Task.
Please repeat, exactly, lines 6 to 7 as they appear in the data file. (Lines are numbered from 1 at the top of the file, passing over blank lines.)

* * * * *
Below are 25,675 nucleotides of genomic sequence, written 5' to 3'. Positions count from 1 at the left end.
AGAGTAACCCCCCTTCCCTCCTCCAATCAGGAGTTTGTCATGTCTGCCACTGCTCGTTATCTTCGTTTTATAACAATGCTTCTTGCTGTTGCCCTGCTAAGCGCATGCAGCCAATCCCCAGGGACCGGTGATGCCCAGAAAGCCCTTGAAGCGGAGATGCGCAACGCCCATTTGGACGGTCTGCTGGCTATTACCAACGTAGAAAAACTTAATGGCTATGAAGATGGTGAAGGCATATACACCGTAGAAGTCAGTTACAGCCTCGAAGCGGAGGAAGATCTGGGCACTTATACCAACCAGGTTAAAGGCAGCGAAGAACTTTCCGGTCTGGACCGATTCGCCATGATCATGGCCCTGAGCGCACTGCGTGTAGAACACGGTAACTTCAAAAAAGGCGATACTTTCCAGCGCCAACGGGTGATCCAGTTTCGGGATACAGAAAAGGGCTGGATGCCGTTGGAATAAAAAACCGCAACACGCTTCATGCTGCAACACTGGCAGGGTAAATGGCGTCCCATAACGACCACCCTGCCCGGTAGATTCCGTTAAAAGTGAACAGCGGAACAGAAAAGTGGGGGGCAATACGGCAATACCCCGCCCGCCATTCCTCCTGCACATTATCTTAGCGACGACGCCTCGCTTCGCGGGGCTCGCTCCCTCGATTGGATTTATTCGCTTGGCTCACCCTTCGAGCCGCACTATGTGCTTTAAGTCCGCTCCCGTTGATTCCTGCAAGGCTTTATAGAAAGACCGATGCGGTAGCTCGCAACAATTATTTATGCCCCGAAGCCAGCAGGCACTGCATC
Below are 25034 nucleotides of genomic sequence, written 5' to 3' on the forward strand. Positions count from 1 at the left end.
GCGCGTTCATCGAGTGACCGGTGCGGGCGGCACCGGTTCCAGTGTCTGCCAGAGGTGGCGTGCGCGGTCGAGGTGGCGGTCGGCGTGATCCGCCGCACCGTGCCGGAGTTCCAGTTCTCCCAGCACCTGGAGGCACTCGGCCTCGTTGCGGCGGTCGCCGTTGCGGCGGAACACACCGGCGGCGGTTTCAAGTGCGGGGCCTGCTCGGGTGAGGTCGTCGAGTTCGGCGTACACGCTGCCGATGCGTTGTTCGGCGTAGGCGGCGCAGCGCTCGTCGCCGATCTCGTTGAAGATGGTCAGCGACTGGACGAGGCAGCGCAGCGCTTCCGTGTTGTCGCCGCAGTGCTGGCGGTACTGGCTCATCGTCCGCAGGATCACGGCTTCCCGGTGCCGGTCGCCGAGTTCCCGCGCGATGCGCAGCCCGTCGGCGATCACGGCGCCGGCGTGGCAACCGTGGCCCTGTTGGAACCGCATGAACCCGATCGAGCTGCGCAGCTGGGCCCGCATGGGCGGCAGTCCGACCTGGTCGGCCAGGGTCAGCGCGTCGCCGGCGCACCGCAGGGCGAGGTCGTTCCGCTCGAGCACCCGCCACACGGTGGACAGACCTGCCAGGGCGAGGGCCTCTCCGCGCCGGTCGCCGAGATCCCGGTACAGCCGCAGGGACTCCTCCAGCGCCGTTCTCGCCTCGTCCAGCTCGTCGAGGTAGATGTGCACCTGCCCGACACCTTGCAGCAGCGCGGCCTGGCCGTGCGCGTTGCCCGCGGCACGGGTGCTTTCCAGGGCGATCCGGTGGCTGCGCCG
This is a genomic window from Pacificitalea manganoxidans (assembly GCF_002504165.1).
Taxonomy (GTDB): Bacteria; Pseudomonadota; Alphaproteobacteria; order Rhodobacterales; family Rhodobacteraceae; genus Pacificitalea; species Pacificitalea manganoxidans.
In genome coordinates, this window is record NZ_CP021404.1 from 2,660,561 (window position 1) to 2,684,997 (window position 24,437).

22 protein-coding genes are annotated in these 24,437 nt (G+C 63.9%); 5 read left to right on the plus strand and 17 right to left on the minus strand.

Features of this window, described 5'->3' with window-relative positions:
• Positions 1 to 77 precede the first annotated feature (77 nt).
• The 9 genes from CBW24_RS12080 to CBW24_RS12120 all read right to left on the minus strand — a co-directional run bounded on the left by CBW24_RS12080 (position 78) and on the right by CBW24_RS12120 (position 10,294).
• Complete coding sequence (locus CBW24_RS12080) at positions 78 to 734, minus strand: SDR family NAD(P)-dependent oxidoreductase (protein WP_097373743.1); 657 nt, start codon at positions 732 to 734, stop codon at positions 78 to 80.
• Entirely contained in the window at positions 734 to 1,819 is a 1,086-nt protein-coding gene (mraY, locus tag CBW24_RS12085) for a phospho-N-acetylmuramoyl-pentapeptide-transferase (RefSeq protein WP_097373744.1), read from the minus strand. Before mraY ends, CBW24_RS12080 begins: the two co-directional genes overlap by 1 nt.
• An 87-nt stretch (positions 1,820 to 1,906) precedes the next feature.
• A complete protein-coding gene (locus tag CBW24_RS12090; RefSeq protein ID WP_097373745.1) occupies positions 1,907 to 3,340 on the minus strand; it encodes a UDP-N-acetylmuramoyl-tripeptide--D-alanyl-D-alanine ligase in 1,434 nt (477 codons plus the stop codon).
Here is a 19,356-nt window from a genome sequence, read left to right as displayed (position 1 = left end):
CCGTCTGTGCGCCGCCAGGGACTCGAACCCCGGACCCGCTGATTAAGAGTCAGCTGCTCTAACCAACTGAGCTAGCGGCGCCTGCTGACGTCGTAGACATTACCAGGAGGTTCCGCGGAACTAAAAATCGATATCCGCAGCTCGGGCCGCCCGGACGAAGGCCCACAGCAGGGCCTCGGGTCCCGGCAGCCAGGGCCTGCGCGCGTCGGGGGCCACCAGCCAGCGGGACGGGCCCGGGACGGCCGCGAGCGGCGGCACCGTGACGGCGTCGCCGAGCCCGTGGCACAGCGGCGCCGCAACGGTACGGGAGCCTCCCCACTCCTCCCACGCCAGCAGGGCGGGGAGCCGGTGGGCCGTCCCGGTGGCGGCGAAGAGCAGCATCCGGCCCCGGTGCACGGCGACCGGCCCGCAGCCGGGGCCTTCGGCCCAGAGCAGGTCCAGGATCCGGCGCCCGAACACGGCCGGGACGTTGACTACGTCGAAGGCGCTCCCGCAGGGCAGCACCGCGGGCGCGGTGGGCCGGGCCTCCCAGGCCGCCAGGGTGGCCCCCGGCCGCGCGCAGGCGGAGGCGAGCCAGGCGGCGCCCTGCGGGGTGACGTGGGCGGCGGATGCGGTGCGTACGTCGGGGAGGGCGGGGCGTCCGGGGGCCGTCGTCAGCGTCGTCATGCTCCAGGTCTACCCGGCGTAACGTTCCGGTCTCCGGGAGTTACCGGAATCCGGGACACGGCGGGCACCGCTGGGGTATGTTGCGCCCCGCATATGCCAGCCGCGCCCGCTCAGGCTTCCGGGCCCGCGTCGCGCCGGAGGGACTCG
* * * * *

Taxonomy (GTDB): Bacteria; Pseudomonadota; Alphaproteobacteria; order Rhodobacterales; family Rhodobacteraceae; genus Pacificitalea; species Pacificitalea manganoxidans.
In genome coordinates, this window is record NZ_CP021404.1 from 2,660,561 (window position 1) to 2,684,997 (window position 24,437).